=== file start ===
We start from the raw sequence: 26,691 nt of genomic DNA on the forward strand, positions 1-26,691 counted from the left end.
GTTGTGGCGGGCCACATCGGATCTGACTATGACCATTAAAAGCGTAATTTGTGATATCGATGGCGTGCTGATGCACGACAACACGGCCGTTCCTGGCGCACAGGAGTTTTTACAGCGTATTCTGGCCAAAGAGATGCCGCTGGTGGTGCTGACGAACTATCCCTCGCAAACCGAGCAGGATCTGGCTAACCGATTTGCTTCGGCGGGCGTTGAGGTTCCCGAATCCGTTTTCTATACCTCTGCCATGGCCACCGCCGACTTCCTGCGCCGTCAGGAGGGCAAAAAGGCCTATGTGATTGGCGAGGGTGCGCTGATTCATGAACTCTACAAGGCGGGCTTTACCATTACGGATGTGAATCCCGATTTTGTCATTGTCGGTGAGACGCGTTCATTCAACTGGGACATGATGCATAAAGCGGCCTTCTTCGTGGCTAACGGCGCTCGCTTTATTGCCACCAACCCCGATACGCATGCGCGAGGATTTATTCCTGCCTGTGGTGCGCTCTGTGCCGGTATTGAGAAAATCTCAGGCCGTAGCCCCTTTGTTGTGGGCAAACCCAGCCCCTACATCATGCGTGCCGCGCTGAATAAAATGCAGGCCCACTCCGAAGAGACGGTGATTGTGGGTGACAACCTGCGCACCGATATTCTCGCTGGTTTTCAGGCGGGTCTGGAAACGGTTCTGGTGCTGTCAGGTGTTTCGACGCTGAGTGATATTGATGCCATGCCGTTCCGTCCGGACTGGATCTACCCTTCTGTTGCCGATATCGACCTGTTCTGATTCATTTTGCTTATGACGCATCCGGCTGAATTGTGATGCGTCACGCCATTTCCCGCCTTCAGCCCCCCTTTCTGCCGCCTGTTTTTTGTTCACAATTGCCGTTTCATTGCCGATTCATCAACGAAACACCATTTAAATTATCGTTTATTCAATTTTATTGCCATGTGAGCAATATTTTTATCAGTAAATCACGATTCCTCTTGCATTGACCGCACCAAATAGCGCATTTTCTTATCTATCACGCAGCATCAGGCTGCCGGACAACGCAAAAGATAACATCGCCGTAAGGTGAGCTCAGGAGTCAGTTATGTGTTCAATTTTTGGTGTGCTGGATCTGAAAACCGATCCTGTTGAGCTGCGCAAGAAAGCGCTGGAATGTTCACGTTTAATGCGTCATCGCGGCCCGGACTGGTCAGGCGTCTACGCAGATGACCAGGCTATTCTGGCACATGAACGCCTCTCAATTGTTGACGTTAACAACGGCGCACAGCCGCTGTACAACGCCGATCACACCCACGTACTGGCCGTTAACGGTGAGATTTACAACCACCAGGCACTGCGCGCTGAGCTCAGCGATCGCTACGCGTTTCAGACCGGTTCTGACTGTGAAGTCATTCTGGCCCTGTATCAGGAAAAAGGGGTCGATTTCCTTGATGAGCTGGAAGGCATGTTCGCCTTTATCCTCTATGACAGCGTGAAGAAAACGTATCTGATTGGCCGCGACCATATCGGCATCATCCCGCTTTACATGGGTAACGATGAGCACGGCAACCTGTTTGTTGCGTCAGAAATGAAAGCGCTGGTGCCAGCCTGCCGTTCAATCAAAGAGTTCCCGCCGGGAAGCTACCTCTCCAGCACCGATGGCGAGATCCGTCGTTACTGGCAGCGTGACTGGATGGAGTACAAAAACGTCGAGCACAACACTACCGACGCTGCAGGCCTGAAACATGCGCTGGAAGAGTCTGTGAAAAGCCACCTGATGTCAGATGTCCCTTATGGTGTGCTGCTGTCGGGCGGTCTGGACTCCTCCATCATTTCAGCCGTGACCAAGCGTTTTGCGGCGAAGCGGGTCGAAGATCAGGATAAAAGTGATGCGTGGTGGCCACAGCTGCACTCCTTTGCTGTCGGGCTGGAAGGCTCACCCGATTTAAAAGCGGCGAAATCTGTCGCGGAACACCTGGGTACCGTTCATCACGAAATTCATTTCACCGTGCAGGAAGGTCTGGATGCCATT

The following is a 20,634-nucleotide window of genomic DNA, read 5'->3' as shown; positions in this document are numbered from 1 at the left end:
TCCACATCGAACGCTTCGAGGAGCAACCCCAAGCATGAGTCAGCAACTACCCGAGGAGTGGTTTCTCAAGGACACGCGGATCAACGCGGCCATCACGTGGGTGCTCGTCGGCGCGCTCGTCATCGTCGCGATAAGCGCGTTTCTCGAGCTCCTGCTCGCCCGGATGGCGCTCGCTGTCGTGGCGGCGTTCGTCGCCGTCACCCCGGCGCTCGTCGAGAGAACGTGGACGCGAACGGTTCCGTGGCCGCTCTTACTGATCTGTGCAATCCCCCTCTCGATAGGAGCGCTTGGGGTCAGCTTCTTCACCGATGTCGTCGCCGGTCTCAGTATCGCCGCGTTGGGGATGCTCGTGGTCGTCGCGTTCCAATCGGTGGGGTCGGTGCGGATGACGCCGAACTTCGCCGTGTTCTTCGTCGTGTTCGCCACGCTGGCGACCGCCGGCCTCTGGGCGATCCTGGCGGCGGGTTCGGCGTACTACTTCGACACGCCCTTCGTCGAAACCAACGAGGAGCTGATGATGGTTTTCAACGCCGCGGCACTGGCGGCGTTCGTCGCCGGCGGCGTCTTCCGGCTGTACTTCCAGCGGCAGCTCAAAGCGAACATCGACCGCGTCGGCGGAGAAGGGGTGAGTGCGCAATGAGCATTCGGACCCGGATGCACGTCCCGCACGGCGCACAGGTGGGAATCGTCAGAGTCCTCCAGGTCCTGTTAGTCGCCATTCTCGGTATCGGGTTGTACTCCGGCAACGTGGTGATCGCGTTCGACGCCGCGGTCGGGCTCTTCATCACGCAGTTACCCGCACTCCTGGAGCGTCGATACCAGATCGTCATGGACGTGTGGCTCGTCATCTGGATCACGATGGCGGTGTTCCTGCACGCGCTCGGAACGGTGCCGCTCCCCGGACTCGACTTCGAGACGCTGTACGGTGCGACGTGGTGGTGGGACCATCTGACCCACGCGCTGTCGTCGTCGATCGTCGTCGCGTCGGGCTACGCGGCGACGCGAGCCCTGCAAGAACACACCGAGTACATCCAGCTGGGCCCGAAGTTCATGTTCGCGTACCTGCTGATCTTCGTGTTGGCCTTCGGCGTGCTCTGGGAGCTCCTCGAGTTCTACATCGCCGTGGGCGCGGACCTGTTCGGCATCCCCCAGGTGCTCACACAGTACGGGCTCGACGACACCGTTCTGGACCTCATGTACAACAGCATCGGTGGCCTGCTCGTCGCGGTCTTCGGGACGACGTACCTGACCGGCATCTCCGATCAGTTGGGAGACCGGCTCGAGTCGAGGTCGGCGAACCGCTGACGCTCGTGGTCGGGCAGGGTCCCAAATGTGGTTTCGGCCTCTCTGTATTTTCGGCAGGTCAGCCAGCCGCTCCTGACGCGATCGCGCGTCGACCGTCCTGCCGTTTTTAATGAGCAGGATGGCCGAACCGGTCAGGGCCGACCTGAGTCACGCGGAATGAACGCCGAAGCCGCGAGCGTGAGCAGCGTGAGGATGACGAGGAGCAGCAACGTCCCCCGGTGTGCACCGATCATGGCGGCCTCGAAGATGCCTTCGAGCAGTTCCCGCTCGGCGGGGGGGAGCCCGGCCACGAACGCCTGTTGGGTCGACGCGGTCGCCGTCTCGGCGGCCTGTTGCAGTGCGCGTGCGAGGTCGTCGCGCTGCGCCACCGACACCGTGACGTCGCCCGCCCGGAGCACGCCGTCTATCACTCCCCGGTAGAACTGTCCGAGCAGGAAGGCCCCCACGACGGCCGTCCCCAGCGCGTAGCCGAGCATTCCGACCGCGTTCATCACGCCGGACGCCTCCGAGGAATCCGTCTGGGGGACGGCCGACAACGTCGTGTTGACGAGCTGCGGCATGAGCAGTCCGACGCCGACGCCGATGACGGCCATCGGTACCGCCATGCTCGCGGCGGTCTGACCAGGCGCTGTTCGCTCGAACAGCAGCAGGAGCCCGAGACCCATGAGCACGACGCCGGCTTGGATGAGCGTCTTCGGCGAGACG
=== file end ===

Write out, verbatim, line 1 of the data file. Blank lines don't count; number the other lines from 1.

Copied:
We start from the raw sequence: 26,691 nt of genomic DNA on the forward strand, positions 1-26,691 counted from the left end.